Why Do I Need to Be Saved?
The very first book of the Bible – Genesis – tells us that people were designed by God to be close to Him and to live for ever, but that the relationship was destroyed by our desire to cut God out of the picture and decide for ourselves how we should live our lives. The Bible calls this ‘sin’. Sinning can seem pleasurable for a time but it invariably leads to things going wrong. More significantly, it deprives us of eternal life, because it puts us on the wrong side of God. The Bible book of Romans even describes us as being ‘enemies’ of God. Our natural prospects are therefore worse than bleak: all we can look forward to when we meet God is his anger at our sin.
The problem we face is that we can do nothing ourselves to put matters right. Even if we decided to try to live according to God’s law for the rest of our lives, it would do no good mainly because none of us are capable of keeping it up. That’s why we need a Saviour: someone who can take God’s anger away, free us from the trap of thinking we know better than God, and enable us to have the close relationship with God that He had first intended. When that happens we start to experience what Jesus promised: life to the full.
That’s what Jesus achieved for us when he died for us. God’s hostility to sin meant that his reaction to it fell on Jesus so that it wouldn’t have to fall on us. Some people wonder why God had to punish anyone at all. The answer is that He is both just and loving. As a just God, He cannot overlook wrongdoing. If we had a system of law which never resulted in guilty people being punished but rather that they were free to go, we would say that there was no justice. So God has to show his justice. But, because He is a loving God, He took his own punishment on himself, so that we could be saved from it. The Apostle Peter put it like this: ‘He himself bore our sins in his body on the tree, that we might die to sin and live to righteousness. By his wounds you have been healed. For you were straying like sheep, but have now returned to the Shepherd and Overseer of your souls.’ (1 Peter 2: 24-25).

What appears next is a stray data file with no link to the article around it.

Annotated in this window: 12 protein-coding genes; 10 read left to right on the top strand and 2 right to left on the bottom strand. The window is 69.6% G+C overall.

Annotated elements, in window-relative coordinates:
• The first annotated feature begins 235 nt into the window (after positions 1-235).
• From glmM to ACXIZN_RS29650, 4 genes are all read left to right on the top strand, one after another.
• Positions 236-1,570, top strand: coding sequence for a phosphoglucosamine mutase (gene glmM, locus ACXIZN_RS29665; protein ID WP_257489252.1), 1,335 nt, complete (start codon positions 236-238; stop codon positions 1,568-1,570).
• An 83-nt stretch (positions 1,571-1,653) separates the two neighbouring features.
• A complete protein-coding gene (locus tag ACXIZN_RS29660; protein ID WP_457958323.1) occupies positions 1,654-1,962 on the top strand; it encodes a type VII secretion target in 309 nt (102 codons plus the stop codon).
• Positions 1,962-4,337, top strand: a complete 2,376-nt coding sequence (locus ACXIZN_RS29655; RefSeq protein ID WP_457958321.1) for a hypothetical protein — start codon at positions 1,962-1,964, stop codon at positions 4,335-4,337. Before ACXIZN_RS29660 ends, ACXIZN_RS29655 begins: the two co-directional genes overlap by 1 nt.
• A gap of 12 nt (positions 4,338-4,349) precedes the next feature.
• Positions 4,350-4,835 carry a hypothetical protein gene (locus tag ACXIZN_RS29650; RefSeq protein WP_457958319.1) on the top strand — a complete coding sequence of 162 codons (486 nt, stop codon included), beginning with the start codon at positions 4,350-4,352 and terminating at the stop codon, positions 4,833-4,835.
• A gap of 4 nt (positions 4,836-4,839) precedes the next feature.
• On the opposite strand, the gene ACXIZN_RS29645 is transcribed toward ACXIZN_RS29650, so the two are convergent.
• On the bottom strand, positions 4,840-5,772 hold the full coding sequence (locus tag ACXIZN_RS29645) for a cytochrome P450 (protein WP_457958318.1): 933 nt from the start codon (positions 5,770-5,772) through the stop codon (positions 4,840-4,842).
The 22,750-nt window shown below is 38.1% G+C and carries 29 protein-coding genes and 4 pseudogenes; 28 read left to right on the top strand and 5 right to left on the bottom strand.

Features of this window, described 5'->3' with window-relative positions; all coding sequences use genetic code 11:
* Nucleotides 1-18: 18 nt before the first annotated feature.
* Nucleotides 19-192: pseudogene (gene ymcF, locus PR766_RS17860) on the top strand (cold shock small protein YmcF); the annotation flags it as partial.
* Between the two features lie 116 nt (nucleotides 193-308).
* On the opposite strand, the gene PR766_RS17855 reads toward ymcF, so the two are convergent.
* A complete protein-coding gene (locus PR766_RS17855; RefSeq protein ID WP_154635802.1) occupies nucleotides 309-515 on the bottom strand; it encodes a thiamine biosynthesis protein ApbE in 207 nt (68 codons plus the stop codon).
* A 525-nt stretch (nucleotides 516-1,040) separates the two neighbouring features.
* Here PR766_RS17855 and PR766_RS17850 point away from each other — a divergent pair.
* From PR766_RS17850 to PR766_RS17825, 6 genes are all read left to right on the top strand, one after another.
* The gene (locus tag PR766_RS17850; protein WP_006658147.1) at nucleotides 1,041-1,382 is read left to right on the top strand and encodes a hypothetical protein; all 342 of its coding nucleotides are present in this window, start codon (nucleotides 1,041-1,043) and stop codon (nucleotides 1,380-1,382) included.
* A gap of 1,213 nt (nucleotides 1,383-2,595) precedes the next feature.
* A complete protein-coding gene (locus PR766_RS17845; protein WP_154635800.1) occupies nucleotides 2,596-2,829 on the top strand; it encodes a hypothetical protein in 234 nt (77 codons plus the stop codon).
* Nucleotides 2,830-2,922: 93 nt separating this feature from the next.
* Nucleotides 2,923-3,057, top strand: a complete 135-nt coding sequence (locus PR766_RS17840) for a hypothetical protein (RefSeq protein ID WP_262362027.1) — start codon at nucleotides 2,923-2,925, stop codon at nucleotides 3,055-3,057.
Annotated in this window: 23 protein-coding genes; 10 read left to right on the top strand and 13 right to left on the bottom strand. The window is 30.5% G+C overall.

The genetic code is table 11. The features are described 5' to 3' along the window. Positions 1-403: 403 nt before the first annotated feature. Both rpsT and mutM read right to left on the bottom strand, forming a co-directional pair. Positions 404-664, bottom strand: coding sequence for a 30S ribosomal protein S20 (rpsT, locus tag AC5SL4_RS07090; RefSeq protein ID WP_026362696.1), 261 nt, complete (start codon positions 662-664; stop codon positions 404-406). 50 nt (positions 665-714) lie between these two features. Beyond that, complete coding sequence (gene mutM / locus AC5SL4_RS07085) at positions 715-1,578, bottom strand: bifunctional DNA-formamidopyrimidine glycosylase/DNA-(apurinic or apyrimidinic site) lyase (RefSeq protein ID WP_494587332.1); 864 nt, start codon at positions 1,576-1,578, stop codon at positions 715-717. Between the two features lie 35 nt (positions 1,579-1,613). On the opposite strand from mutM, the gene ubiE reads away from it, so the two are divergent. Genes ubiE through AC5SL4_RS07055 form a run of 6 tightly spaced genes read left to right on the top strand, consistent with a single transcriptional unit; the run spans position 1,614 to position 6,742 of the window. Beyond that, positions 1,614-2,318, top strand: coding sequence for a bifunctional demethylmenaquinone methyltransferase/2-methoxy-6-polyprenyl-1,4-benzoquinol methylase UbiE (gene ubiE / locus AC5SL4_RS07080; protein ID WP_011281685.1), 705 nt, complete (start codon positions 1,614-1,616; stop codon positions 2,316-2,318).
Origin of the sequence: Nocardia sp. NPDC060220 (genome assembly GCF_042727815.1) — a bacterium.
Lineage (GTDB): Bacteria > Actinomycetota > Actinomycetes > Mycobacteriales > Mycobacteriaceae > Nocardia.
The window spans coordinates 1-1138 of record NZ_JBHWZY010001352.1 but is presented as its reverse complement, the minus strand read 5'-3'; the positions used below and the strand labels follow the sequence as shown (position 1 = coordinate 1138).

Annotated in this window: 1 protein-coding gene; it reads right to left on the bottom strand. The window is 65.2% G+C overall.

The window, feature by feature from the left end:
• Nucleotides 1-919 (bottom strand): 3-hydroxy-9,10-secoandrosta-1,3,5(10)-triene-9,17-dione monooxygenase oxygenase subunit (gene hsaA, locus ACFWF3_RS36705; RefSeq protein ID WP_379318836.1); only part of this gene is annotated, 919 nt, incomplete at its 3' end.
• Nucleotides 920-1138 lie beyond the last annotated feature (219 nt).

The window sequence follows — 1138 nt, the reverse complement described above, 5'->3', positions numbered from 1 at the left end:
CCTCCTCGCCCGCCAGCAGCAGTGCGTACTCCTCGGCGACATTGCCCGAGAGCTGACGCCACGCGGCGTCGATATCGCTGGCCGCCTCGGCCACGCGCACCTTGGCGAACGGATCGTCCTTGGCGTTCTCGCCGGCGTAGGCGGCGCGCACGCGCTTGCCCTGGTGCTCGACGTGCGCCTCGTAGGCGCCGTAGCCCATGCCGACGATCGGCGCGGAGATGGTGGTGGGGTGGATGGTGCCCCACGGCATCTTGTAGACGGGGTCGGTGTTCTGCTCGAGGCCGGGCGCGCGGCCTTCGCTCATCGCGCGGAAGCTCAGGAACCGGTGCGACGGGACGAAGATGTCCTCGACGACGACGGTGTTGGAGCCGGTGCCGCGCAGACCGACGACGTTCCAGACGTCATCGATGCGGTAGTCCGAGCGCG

This salvation doesn’t just apply to us all automatically. We have to realise the seriousness of the position we are in without God’s forgiveness and then do two things:
- Decide to change. The Bible calls this repentance – where we tell God we are sorry for the past and want to turn back to Him. This change of direction involves accepting Jesus as our Lord – the one who has the right to steer our lives.
- Trust what Jesus has done for us. The Bible calls this believing. We can’t do anything to save ourselves, but when we thank Jesus for what He has done and tell Him we trust him for our salvation, then everything He did applies to us. John’s Gospel puts it like this: ‘ Whoever believes in the Son has eternal life; whoever does not obey the Son shall not see life, for the wrath of God remains on him.’ (John 3: 36).
It’s wonderful to put your trust in Jesus Christ. First, there’s huge relief. Romans 8 says, ‘there is now no condemnation for those who are in Christ Jesus.’ Secondly, there’s great joy because we can now live in hope. And thirdly, we are given God’s Holy Spirit who helps us enjoy God’s company more and more as the years go by – which only makes us look forward even more to the time when we will see Jesus face to face.